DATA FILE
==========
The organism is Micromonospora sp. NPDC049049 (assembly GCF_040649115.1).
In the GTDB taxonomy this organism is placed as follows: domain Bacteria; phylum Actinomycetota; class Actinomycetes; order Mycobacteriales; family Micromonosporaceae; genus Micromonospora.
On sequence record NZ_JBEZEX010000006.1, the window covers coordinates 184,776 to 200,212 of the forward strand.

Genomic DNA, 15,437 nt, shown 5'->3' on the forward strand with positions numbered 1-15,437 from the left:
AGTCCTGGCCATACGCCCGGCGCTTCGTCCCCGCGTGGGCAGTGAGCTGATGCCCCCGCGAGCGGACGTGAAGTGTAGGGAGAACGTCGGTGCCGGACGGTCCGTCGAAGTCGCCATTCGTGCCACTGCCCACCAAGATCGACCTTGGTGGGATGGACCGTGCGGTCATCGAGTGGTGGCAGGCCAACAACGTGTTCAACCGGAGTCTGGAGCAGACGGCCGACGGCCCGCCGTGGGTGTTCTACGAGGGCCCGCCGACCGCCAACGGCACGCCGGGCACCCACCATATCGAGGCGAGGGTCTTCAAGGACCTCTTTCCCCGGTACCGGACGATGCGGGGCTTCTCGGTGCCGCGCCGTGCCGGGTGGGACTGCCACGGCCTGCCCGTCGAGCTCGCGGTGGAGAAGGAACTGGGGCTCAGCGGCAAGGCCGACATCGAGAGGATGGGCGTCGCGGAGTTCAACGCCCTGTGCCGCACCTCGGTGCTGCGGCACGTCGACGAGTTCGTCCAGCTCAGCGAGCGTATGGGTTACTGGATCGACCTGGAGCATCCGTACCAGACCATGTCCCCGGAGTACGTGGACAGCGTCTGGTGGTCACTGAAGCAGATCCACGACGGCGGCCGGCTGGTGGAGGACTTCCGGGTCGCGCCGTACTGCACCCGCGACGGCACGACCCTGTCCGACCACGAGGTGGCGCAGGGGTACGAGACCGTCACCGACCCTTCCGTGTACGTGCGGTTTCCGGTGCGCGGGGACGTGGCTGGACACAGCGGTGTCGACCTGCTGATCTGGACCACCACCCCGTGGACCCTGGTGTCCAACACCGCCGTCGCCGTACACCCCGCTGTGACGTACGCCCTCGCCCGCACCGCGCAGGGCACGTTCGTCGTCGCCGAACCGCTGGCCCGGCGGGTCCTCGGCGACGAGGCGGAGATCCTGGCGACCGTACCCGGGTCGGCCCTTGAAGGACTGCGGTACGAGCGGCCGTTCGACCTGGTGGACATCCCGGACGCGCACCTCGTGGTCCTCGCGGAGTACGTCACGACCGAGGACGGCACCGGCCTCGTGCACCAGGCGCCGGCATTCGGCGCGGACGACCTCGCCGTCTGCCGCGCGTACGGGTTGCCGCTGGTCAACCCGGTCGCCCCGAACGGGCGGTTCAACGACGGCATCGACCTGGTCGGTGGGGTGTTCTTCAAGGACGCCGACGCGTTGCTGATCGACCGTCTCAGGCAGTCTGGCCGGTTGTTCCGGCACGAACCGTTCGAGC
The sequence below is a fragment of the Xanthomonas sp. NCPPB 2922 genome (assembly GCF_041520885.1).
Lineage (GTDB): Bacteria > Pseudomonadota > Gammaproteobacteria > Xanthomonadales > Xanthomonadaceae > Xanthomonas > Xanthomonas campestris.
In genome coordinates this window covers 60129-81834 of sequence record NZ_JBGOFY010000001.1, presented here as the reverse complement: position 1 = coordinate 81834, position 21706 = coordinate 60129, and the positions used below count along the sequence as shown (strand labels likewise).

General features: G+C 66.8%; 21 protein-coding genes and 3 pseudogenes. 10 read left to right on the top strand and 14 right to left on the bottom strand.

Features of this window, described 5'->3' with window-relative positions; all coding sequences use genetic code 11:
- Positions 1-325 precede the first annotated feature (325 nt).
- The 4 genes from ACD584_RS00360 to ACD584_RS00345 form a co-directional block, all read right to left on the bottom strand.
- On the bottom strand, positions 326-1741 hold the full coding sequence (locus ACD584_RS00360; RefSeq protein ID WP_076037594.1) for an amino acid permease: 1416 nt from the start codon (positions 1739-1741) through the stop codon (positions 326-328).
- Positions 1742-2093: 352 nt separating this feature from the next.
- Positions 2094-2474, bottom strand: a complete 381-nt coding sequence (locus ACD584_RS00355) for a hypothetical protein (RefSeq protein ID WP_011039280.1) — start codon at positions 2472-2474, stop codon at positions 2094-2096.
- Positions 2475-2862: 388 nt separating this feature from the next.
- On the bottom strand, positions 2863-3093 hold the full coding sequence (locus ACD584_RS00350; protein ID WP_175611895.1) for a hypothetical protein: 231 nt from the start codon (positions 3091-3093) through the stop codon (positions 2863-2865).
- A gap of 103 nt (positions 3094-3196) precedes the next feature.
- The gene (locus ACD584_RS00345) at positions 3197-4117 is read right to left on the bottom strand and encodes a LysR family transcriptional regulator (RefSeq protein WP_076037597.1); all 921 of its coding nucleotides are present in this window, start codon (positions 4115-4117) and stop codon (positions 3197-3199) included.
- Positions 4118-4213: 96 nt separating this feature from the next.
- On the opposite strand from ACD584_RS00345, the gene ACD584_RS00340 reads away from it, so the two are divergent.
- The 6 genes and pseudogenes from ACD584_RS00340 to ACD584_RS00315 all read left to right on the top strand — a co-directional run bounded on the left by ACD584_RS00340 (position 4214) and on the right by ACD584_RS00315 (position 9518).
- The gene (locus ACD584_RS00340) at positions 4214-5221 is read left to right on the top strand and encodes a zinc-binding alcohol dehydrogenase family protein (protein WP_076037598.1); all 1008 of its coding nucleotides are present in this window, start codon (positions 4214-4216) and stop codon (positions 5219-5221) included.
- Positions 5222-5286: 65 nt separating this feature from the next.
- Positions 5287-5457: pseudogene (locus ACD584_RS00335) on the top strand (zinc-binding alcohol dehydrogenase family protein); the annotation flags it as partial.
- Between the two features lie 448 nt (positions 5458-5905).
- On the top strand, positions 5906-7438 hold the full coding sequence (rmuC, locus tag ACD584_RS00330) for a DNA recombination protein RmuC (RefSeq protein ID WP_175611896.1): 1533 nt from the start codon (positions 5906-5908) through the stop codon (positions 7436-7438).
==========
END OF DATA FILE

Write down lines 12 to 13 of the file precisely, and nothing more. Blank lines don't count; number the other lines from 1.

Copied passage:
- The 4 genes from ACD584_RS00360 to ACD584_RS00345 form a co-directional block, all read right to left on the bottom strand.
- On the bottom strand, positions 326-1741 hold the full coding sequence (locus ACD584_RS00360; RefSeq protein ID WP_076037594.1) for an amino acid permease: 1416 nt from the start codon (positions 1739-1741) through the stop codon (positions 326-328).